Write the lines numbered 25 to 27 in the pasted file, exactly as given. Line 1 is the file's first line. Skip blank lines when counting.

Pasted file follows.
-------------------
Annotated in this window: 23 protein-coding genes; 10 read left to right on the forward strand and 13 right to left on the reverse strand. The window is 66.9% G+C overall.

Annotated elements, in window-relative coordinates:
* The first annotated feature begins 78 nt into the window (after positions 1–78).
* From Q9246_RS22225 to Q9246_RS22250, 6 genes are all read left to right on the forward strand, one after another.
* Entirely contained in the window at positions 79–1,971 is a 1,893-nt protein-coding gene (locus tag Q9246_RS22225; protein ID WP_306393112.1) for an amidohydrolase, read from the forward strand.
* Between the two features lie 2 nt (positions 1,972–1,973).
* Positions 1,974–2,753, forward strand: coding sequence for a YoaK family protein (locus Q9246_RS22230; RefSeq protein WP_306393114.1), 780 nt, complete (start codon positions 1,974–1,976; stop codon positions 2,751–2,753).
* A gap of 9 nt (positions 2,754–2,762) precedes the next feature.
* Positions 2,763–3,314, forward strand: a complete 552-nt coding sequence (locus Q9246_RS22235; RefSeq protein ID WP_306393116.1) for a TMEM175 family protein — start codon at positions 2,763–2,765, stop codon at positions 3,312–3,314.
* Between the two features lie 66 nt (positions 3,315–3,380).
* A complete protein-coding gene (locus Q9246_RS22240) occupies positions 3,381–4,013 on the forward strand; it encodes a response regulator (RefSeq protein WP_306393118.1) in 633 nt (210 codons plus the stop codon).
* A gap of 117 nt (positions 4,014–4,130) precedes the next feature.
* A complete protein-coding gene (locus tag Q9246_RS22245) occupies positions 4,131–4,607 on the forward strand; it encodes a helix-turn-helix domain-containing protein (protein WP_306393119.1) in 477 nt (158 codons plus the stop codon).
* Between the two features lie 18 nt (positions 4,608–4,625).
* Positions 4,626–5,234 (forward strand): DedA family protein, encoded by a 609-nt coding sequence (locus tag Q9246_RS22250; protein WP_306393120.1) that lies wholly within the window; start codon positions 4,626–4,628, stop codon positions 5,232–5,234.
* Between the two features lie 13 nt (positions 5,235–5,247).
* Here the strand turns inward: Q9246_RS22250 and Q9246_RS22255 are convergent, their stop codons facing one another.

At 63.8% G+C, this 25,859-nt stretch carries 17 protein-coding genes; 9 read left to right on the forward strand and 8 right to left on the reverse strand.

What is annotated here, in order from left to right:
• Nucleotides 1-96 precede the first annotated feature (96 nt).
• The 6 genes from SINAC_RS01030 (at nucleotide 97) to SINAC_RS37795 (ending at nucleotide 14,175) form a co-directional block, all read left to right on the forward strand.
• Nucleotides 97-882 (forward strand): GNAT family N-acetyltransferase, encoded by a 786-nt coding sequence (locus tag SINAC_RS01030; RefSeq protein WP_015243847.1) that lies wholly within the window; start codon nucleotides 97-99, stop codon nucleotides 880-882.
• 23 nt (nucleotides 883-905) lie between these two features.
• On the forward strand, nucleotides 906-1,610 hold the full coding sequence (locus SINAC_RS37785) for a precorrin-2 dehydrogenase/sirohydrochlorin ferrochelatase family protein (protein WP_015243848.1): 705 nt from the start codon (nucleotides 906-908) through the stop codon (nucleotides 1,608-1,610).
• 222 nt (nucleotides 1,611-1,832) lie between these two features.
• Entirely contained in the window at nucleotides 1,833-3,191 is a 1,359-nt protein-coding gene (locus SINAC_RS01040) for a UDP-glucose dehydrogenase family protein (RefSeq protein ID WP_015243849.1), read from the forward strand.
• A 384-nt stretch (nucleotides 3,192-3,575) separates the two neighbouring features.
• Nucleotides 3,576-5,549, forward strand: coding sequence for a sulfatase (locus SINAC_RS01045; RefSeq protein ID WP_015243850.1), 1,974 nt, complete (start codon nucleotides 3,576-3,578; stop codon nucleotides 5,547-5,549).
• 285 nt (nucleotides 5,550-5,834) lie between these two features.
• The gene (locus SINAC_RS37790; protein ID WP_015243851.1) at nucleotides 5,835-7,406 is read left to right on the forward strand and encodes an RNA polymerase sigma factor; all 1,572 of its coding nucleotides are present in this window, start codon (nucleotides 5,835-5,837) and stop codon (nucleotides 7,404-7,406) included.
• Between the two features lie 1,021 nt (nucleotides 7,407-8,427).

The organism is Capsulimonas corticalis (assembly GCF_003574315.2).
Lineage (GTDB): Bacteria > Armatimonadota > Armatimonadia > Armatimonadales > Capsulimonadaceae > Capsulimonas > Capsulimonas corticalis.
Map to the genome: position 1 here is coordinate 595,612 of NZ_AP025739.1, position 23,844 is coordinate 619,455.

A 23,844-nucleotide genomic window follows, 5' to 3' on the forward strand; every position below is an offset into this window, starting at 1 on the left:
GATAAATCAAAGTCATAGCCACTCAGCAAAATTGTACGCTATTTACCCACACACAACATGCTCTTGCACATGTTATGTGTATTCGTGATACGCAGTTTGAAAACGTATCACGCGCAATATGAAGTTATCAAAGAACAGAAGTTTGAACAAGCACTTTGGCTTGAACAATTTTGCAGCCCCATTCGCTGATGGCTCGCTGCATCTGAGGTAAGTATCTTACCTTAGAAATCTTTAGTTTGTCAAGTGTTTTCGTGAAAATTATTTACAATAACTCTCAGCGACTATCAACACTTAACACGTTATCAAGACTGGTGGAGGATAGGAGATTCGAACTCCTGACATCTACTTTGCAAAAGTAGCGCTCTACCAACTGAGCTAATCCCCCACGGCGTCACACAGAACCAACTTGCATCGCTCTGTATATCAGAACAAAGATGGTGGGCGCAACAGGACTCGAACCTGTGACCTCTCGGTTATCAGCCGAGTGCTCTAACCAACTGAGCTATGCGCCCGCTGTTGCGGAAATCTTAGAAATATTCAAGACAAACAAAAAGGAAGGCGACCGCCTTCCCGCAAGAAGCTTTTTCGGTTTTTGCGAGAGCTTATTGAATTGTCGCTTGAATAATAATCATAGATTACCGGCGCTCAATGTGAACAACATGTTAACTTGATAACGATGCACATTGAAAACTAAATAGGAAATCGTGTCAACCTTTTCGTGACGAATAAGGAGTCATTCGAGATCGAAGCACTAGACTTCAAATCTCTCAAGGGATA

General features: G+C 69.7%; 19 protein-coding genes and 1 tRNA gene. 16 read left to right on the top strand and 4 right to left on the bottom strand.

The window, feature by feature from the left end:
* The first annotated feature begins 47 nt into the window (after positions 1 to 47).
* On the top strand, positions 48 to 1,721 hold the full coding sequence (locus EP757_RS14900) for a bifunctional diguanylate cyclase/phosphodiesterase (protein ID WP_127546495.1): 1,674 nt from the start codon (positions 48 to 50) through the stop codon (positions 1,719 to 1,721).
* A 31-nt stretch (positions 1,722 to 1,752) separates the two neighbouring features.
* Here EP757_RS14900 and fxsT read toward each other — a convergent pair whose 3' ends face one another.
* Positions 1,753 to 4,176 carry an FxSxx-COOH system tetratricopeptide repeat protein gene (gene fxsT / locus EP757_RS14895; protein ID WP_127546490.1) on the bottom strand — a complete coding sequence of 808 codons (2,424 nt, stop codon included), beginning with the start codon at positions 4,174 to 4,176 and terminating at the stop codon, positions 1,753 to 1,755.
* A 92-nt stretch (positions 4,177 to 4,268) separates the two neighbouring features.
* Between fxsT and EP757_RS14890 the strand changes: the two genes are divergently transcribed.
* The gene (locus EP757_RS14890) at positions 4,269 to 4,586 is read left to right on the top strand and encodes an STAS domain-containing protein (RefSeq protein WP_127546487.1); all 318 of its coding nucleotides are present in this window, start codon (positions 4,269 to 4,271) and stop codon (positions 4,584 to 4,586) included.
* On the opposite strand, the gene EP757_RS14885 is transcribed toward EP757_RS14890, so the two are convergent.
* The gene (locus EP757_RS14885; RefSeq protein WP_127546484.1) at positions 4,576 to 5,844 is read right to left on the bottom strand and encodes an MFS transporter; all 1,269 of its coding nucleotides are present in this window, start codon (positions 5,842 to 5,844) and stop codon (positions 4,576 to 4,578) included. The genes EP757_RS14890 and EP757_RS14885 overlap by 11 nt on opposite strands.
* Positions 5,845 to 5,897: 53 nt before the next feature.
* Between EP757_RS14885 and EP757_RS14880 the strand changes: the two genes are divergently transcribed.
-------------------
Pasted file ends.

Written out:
• 222 nt (nucleotides 1,611-1,832) lie between these two features.
• Entirely contained in the window at nucleotides 1,833-3,191 is a 1,359-nt protein-coding gene (locus SINAC_RS01040) for a UDP-glucose dehydrogenase family protein (RefSeq protein ID WP_015243849.1), read from the forward strand.
• A 384-nt stretch (nucleotides 3,192-3,575) separates the two neighbouring features.